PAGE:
There were some important gaps in the data available to us. Our information about the neonatal deaths was based on where the infant died rather than their place of residence or birth. In addition, we did not have information about neonatal mortality in Scotland, and we had to exclude one region with restricted information about the cause of death. Also, to comply with conditions of confidentiality, the study was based on anonymised data aggregated at regional level. We therefore could not use detailed information to explore explanatory variables at the level of individual infants. The results may therefore exhibit the so-called ecological fallacy, which assumes that all members of a group (region) exhibit characteristics of the group at large.8
We used the classifications of deaths as imperfect proxies for the clinical conditions that may have led to referral for ECMO or otherwise, but we recognise that this is post hoc information rather than reflecting the exact situation facing neonatologists at the point at which they might be considering referral. Also, by using deaths within 28 days of birth as proxy for referral in the neonatal period we may have missed potential referrals within the 28 days who died in the post-neonatal period. It is, however, unlikely that these issues would vary systematically between regions. There may also be some specific misclassification of deaths as data quality in relation to diagnoses on death certificates and diagnostic categories entered in CEMACH forms may vary between individuals in different health regions. We are, however, unaware of any systematic bias in reporting that could account for the scale of difference in neonatal death rate seen in this study.
Our study showed a 4.5-fold variation in the proportion of neonates referred by Government Office Regions for ECMO treatment, which raises the possibility that variation in service provision and/or access to specialist care may be a factor. The rate of referral for ECMO seems most likely to have been influenced by: (a) the number of babies reaching ECMO referral criteria (and hence a reflection of obstetric and neonatal care) and (b) the extent to which local neonatologists caring for those infants felt that such a referral was both in the best interests of the child and feasible in terms of ease of transfer. ECMO is an important example of this phenomenon as the evidence relating to its use is quite clear, especially in relation to infants without diaphragmatic hernia. What is not clear from these data is the extent to which these factors (ie environment vs the care package) were responsible for the variation in deaths in groups 1 and 2.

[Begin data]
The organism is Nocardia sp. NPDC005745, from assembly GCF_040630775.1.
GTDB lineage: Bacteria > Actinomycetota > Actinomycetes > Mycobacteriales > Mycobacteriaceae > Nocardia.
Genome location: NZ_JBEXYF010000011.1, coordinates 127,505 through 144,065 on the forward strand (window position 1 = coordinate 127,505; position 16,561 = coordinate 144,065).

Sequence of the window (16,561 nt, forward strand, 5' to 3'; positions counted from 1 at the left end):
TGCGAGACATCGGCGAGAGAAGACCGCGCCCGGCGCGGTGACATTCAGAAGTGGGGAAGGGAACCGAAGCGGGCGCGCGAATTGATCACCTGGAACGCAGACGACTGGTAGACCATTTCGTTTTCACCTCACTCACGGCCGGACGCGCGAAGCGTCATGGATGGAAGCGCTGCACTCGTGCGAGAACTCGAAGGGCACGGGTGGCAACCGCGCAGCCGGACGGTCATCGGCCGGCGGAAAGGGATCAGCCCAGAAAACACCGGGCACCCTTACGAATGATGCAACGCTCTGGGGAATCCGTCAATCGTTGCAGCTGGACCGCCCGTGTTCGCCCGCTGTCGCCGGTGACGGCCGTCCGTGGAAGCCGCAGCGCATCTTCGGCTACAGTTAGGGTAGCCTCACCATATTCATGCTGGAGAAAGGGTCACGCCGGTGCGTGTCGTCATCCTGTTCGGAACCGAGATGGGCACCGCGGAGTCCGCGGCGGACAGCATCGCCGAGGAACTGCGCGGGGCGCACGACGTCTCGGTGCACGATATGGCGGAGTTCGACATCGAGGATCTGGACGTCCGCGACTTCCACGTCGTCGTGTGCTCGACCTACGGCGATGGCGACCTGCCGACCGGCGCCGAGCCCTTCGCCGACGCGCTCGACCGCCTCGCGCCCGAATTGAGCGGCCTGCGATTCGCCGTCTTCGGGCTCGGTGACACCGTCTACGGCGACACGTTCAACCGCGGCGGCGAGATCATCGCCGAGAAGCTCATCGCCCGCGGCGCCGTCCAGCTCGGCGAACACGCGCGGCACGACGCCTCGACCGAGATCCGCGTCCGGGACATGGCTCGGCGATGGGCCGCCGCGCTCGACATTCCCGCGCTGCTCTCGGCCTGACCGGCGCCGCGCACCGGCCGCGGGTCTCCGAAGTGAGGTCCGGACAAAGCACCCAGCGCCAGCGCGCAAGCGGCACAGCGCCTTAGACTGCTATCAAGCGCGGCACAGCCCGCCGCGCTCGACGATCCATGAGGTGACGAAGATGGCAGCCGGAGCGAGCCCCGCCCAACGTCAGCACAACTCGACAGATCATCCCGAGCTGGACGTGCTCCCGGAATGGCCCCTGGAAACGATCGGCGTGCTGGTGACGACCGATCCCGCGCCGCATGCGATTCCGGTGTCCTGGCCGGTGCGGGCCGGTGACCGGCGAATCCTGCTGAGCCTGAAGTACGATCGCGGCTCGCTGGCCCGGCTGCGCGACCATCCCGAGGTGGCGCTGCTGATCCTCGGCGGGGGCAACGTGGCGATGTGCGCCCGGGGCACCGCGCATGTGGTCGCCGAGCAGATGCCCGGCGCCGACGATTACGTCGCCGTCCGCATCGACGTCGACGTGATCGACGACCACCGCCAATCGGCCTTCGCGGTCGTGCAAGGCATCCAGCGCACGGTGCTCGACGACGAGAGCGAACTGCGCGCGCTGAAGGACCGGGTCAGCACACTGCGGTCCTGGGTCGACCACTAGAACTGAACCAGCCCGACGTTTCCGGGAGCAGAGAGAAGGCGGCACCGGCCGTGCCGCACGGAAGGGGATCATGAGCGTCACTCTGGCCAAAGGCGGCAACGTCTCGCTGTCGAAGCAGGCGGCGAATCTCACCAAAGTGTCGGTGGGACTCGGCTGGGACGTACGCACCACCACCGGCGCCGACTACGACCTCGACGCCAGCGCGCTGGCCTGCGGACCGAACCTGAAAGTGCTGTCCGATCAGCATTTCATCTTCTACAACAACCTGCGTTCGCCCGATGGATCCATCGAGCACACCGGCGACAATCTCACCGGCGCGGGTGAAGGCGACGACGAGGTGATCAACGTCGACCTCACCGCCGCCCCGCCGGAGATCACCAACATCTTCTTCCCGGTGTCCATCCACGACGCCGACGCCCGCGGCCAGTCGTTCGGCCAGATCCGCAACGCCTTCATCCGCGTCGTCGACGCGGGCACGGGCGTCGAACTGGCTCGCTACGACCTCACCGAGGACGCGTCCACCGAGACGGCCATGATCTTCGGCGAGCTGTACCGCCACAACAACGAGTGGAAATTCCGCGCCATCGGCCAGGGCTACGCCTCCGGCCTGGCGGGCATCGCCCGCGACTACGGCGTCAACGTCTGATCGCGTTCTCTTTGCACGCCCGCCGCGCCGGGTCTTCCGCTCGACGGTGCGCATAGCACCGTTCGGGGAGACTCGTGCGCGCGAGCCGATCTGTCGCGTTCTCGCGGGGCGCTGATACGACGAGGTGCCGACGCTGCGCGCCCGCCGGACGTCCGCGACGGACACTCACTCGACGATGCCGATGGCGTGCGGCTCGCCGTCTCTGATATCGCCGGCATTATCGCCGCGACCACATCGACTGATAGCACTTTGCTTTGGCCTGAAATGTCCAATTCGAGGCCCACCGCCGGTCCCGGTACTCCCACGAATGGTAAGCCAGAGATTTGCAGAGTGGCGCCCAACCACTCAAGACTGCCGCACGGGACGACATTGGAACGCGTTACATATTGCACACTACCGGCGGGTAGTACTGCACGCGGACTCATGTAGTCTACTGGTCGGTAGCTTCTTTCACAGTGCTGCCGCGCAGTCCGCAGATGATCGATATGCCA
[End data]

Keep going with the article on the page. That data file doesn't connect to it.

During the 3-year study period, almost 7000 neonatal deaths were recorded in the CEMACH database in a total birth cohort for the whole the England, Wales and Northern Ireland of nearly 1.86 million, and the neonatal death rate varied by a factor of 2 (2.7–5 deaths per 1000 births) between the Government Office Regions.9 Variations in UK regional neonatal death rates have been recognised for some time and have been attributed to a variety of factors.10 However, this is the first study to show that this variation may be associated with regional differences in the uptake of a particular intervention.
It is difficult to monitor the uptake of the UK ECMO supraregional service. A prospective study of infants meeting criteria for ECMO within one or two regions may clarify the extent of the correlation between ECMO referral rates and neonatal mortality rates for infants who might potentially have benefited from ECMO, but more importantly could highlight whether other “care”-related issues are responsible for some of the variation in neonatal mortality that exists in the UK.
We thank CEMACH for providing the data on neonatal deaths, ONS for providing the data on live births; and ECMO centres for providing the data on ECMO referrals.
Competing interests: RT, HP, JS and ID are clinicians involved in ECMO.
Ethics approval: The Central Office for Research Ethics Committees (COREC) at Central Manchester Local Research Ethics Committee approved the study. The ethics committee requested formation of a formal independent steering group consisting of both clinical and epidemiological experts to review the protocol, discuss progress and approve any dissemination.
If you wish to reuse any or all of this article please use the link below which will take you to the Copyright Clearance Center’s RightsLink service. You will be able to get a quick price and instant permission to reuse the content in many different ways.